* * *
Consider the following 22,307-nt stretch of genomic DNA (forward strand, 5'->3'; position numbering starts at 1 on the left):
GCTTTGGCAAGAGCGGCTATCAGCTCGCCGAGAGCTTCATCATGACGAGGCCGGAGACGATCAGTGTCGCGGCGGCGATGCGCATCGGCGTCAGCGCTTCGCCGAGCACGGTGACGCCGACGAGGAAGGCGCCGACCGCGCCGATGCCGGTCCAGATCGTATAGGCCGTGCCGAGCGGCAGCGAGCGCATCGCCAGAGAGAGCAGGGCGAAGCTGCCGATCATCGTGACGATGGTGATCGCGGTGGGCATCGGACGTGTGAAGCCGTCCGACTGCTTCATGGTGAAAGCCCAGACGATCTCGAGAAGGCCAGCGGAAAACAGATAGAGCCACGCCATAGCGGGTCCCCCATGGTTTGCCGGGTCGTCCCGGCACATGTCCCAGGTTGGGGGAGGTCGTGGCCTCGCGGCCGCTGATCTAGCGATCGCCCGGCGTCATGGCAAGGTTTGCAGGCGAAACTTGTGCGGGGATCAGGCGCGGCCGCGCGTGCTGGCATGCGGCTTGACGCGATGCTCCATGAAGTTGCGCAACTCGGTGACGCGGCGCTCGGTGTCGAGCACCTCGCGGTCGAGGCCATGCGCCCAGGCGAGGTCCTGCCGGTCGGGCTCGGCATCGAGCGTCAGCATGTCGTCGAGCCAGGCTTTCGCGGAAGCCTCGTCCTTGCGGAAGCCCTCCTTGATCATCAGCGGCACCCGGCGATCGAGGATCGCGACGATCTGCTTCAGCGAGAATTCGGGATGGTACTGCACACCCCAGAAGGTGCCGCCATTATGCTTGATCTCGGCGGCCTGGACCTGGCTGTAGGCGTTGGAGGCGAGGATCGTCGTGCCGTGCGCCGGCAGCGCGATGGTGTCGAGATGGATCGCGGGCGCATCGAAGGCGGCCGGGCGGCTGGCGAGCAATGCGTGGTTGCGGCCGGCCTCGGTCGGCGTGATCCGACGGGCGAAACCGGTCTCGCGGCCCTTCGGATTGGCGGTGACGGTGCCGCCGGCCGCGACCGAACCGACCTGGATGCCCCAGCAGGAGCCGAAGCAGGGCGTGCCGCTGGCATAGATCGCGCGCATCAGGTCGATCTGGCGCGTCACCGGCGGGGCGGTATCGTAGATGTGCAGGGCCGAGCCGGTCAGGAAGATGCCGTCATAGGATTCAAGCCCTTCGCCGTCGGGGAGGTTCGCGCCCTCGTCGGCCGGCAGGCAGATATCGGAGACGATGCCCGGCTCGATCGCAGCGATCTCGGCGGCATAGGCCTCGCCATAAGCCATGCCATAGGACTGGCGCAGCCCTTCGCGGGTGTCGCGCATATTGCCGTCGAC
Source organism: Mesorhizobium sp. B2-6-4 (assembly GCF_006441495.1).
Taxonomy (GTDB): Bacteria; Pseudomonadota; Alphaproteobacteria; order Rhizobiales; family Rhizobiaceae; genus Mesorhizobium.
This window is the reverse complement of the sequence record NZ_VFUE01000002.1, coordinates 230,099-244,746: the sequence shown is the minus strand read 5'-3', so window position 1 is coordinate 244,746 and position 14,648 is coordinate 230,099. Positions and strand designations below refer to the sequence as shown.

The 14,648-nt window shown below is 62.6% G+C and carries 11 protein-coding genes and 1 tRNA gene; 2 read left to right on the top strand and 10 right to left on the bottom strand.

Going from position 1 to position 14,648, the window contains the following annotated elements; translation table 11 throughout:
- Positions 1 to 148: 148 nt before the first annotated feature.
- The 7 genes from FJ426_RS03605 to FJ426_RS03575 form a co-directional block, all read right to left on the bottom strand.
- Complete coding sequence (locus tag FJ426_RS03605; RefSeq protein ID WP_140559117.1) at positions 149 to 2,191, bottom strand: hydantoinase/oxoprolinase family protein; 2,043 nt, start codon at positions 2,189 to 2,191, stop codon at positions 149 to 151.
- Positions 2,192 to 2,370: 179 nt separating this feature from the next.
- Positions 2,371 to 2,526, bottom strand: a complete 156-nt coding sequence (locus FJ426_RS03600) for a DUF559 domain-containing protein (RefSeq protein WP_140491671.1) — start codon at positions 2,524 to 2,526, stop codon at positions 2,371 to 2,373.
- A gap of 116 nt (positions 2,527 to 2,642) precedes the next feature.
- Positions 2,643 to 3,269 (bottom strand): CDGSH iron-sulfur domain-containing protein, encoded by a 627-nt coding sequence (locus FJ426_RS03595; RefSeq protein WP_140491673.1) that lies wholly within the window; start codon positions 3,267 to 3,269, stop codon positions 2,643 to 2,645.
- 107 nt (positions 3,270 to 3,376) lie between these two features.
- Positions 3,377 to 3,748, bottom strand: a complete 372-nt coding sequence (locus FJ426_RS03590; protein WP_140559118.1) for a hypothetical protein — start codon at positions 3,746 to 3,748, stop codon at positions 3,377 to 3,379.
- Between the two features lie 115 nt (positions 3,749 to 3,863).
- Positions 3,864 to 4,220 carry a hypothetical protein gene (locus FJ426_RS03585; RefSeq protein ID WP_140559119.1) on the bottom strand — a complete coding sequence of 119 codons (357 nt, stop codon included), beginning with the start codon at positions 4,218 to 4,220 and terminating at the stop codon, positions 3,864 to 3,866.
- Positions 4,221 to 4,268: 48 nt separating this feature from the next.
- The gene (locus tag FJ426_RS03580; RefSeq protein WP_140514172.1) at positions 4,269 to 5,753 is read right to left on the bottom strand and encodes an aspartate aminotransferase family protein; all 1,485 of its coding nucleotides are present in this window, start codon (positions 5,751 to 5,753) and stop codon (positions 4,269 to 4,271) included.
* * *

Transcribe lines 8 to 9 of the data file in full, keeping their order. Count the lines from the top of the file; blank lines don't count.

- Positions 1 to 148: 148 nt before the first annotated feature.
- The 7 genes from FJ426_RS03605 to FJ426_RS03575 form a co-directional block, all read right to left on the bottom strand.